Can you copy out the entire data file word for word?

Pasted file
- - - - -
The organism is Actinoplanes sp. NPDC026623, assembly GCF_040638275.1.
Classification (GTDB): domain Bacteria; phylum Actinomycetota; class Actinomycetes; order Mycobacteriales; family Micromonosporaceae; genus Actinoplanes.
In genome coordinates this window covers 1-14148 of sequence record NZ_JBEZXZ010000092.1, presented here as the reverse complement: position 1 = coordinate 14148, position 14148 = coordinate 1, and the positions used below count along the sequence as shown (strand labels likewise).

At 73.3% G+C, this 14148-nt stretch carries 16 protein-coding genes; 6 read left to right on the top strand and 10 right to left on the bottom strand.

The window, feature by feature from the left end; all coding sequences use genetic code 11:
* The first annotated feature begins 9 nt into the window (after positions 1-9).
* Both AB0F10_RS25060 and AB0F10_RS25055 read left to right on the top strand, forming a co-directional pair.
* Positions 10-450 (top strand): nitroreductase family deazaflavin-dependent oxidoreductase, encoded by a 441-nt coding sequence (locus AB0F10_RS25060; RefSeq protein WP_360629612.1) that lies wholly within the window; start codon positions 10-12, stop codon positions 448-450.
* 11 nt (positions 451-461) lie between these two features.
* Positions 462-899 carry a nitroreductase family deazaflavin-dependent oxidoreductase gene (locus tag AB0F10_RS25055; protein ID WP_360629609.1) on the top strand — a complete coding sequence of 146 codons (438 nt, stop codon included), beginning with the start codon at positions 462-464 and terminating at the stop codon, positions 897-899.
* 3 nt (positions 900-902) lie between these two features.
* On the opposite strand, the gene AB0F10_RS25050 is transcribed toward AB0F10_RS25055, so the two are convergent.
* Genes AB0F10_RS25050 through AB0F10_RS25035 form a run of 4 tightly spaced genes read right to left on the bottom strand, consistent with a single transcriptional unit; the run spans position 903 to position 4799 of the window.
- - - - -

The organism is Actinoplanes sp. NPDC026623, assembly GCF_040638275.1.
Classification (GTDB): domain Bacteria; phylum Actinomycetota; class Actinomycetes; order Mycobacteriales; family Micromonosporaceae; genus Actinoplanes.
In genome coordinates this window covers 1-14148 of sequence record NZ_JBEZXZ010000092.1, presented here as the reverse complement: position 1 = coordinate 14148, position 14148 = coordinate 1, and the positions used below count along the sequence as shown (strand labels likewise).

At 73.3% G+C, this 14148-nt stretch carries 16 protein-coding genes; 6 read left to right on the top strand and 10 right to left on the bottom strand.

The window, feature by feature from the left end; all coding sequences use genetic code 11:
* The first annotated feature begins 9 nt into the window (after positions 1-9).
* Both AB0F10_RS25060 and AB0F10_RS25055 read left to right on the top strand, forming a co-directional pair.
* Positions 10-450 (top strand): nitroreductase family deazaflavin-dependent oxidoreductase, encoded by a 441-nt coding sequence (locus AB0F10_RS25060; RefSeq protein WP_360629612.1) that lies wholly within the window; start codon positions 10-12, stop codon positions 448-450.
* 11 nt (positions 451-461) lie between these two features.
* Positions 462-899 carry a nitroreductase family deazaflavin-dependent oxidoreductase gene (locus tag AB0F10_RS25055; protein ID WP_360629609.1) on the top strand — a complete coding sequence of 146 codons (438 nt, stop codon included), beginning with the start codon at positions 462-464 and terminating at the stop codon, positions 897-899.
* 3 nt (positions 900-902) lie between these two features.
* On the opposite strand, the gene AB0F10_RS25050 is transcribed toward AB0F10_RS25055, so the two are convergent.
* Genes AB0F10_RS25050 through AB0F10_RS25035 form a run of 4 tightly spaced genes read right to left on the bottom strand, consistent with a single transcriptional unit; the run spans position 903 to position 4799 of the window.